For the third round, I used the same distance and marked it from the outer rim of the spiderweb.

Marking the endpoints of the third round of quilting on the Spiderweb quilt
Using the same distance meant I didn't have to change the ruler and risk messing up the second and third rows.

Spiderwebs with three rows of quilting
I simply imagined gentle curves between consecutive points. Each round has a slightly different curve; in fact, each curve is slightly different because they aren't marked.

By planning where to start I was able to sew all these rounds from web to web without breaks. Hooray! Only two pairs of threads to bury.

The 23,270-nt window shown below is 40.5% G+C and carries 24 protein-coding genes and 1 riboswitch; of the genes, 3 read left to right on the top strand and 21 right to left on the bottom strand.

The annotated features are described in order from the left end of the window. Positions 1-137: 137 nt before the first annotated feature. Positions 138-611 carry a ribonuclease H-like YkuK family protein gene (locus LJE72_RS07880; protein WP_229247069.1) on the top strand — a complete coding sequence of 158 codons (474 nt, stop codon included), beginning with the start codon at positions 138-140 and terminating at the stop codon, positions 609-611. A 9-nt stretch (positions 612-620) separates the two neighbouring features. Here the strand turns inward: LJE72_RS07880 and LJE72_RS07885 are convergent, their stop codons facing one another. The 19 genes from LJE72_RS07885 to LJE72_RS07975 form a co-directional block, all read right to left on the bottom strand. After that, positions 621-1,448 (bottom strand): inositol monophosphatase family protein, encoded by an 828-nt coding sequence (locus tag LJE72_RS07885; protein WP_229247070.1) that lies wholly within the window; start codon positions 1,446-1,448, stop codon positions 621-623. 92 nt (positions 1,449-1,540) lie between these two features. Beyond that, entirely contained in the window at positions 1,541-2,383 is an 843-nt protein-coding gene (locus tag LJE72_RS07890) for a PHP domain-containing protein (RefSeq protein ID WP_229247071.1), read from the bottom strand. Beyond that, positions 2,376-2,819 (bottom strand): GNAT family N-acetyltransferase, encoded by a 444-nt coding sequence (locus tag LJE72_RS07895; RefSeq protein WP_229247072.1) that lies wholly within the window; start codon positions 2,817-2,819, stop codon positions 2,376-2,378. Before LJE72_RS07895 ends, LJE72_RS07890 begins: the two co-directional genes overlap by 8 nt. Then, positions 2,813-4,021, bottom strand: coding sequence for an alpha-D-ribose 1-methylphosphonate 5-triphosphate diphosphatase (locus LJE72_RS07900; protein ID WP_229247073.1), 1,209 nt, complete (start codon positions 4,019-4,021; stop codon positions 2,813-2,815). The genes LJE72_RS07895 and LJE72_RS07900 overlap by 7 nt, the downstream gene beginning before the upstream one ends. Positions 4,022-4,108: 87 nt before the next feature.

We recently spent a weekend on Catalina Island. I've always wanted to see the flying fish so DH arranged an evening boat ride. That was the highlight. But Catalina has so much more, especially if you like beach life. The water is beautifully clear and there are two marked areas to swim and snorkel. Loads of sea life on view.
Views of Avalon bay on Catalina Island and Zane Grey's house
Zane Grey, a Western writer, had a home here which is now being converted to a hotel. The Casino {which they carefully explain means 'gathering place' not 'gambling'} is visible in the lower left photo above. The entrance has wonderful aquatic murals.

Murals at the entrance to the Casino, Catalina Island
The Nature Conservancy encompasses most of the island and includes the Airport in the Sky, a landing field for prop planes.
Airport in the Sky, Catalina Island
The Channel Islands have a five-pound native fox. Two of them posed for photos: one at the airport {no, I didn't feed him} and the other resting along the roadside {at the narrowest point, of course.}